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Personal Story

January 27th, 2014

Growing up learning Urdu, I was intrigued by words that depicted forms. Back then in my younger years, I would read children’s books and see hansi (smile), ghussa (anger) naach (dance), zaeef (old), and other words forming a mental picture. I would see the word “hansi” as a vibrant smile, “ghussa” as an angry word that is barely able to hold back, “naach” as the word itself would frolic in front of my eyes, and “zaeef” as an old and feeble word in need of my help. Later, I would move to America and learn English as a second language. The caveat I found was that it wasn’t Urdu language that formed these pictograms but these images were a product of my own imagination. This idea of learning pictograms would come back one more time when I moved to Damascus in 2002 to study the Arabic language. Thus, it was the beginning of my fascination to make words smile, show anger, dance, and become old to others.

My work constructs new modes of expression based on Arabic writing to first imagine then create a form. I use ink and acrylics on paper or canvas blend in with vibrant nontraditional colors and calligraphy styles.

Canton Museum of Art Exhibition - Faraz Khan

January 27th, 2014

Islamic Calligraphy Artist Faraz Khan Joins Christian, Jewish and Muslim Artists in Sacred Voices Exhibition in Canton, Ohio

Canton, Ohio, December 5th, 2013 – Faraz Khan, a visual artist from Princeton New Jersey, specializing in Islamic art, joins other contemporary artists of faith in the Sacred Voices art exhibition at the Canto3n Museum of Art in Canton, Ohio from December 5th, 2013 to March 2nd, 2014 .

The Scared Voices exhibit features contemporary artwork inspired by Christian, Jewish or Muslim faith. Over thirty artists from across the United States in addition to artists from Australia, Austria, Canada, and the United Kingdom will be exhibiting.

Faraz Khan’s artistic contribution is a three-piece canvas across which the words Bismillahir Rahmanir Rahim are rendered in Arabic. The English translation of the words is: In the Name of God, Beneficent, Merciful. The phrase highlights the basic understanding of God as Beneficent and Merciful. Each chapter of the Holy Quran begins with this phrase except one. The verse is repeated 114 times in the Holy Quran to remind the believers that their Lord is Beneficent and Merciful. It should be noted that Arabic is read from right to left, an in Faraz’s artwork, the first word “In the name” spans all three canvases.

bismillah Sacred Voices - Canton“I am honored to be part of an artistic event that brings together talented artists of different faiths from across the world.” The Sacred Voices exhibit features a diverse selection of media — including calligraphy, wood and metal, digital media, watercolor, photography, oil, block prints, plaster, mixed media, mineral pigments and gold, acrylic, gouache and Japanese stone ink, jewelry, ceramics, and video installation. Alongside the art exhibit, the Canton Museum of Art, will feature collaborative events from regional churches, synagogues, musical and choral groups. The opening reception of the exhibit will be on December 5th, 2013, from 6-8pm. For more information on the exhibit, visit the exhibit page at http://www.cantonart.org/sacredvoices. To see Faraz Khan’s other work, visit his website at http://www.farazkhanartstudio.com/.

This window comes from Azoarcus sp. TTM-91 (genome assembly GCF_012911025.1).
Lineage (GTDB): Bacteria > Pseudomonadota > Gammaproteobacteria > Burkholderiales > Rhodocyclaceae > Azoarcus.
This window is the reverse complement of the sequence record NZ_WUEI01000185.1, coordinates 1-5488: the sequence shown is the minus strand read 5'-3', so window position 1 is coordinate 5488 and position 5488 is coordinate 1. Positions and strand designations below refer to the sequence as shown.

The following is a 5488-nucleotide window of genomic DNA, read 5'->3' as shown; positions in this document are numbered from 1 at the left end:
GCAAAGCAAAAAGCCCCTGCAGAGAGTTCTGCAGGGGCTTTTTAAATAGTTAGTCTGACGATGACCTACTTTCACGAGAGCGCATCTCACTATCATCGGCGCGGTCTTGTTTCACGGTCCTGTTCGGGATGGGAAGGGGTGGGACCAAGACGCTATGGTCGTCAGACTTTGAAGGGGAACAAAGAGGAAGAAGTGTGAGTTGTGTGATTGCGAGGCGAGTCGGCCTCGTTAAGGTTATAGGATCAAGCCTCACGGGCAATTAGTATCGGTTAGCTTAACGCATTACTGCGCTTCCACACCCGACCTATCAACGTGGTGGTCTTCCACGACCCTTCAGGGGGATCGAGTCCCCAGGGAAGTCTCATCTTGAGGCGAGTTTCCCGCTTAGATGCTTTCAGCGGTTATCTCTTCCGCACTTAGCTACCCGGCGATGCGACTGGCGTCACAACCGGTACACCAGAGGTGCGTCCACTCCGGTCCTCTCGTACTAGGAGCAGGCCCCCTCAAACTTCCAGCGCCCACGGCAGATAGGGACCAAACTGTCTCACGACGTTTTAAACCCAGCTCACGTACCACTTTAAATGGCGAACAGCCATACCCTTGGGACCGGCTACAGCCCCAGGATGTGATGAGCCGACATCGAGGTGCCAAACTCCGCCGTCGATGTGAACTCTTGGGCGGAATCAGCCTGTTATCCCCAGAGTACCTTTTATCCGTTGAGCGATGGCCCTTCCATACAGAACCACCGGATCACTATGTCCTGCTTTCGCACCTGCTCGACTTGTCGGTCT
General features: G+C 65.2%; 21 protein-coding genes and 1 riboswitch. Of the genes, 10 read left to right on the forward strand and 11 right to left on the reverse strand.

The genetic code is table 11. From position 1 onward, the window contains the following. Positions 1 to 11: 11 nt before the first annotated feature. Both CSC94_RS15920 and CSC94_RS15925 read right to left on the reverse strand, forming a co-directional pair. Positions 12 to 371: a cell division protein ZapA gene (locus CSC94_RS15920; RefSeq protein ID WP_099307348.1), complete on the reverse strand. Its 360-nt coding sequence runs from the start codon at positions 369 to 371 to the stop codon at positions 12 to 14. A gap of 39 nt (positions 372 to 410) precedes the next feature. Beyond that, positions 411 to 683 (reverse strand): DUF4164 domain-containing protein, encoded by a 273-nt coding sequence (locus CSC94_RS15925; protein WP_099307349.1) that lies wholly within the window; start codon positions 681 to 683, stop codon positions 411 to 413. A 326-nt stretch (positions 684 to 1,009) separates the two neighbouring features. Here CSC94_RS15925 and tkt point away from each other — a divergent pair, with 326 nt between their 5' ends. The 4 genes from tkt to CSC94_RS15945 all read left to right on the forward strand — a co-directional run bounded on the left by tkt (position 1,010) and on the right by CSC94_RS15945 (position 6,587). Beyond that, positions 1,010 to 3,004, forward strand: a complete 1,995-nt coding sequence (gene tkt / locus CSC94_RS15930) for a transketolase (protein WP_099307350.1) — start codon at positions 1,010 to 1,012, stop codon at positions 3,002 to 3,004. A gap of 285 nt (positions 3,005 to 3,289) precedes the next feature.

About Faraz Khan

canton museum logoFaraz Khan is an artist and a teacher at the Arts Council of Princeton. His paintings explore contemporary themes in Islamic art and modern art. His technique embodies a collage of Arabic script and modern ideas, while utilizing ink and acrylics as his medium and vibrant nontraditional colors and calligraphy styles. Faraz has given many presentations on Arabic calligraphy and has displayed his work and taught seminars at New York University, Princeton University, University of Pennsylvania, Wesleyan University, Cotsen Children’s Library (Princeton University), Princeton University Art Museum, George Washington University, Fairfield University, and Rutgers University. In a recent art seminar at Princeton University, Faraz advised participants in a collaborative group project: a mural transliterating into Arabic calligraphy more than 200 names of the college’s buildings and famous students. His artwork was covered by the Huffington Post: “Warhol, Pollock … Khan? American Muslims in the Arts”. His work is available online http://www.FarazKhanArtStudio.com and http://faraz-khan.artistwebsites.com and www.Facebook.com/FarazKhanArtStudio

Photo Caption: Islamic Calligraphy piece by Faraz Khan to be featured in Sacred Voices art exhibition in Canton, Ohio.

For more information contact:

Faraz Khan - Email: FarazKhanArt [at] gmail.com

Media Contact:

Reem El Shafaki

DinarStandard

Tel: 732.872.4567

reem.elshafaki@dinarstandard.com

advisory.dinarstandard.com

Faraz Khan, American Muslim Artist on the Huffington Post

September 3rd, 2012

Faraz Khan, American Muslim Artist on the Huffington Post

Faraz Khan artwork covered by the Huffington Post.

The Huffington Post

Warhol, Pollock ... Khan? American Muslims in the Arts
Engy Abdelkadir
September 1, 2012

...
Faraz Khan, 36, is a visual artist from Princeton, New Jersey who creates Islamic art and calligraphy with a contemporary touch combining ink and acrylics.

"My work incorporates Arabic calligraphy with modern colorful themes and explores religious and secular themes," explains Khan.

A native of Pakistan, Khan first discovered his fascination with art during a trip to Syria where he immersed himself in the country's history, culture and language. In 2009, he formally began his professional art career.

"I have always been searching for ways to inspire and be inspired by work of faith. Art enables me to leave behind a trail of my struggle to create something meaningful even after I am gone," says Khan of his chosen career path.

And he has excelled.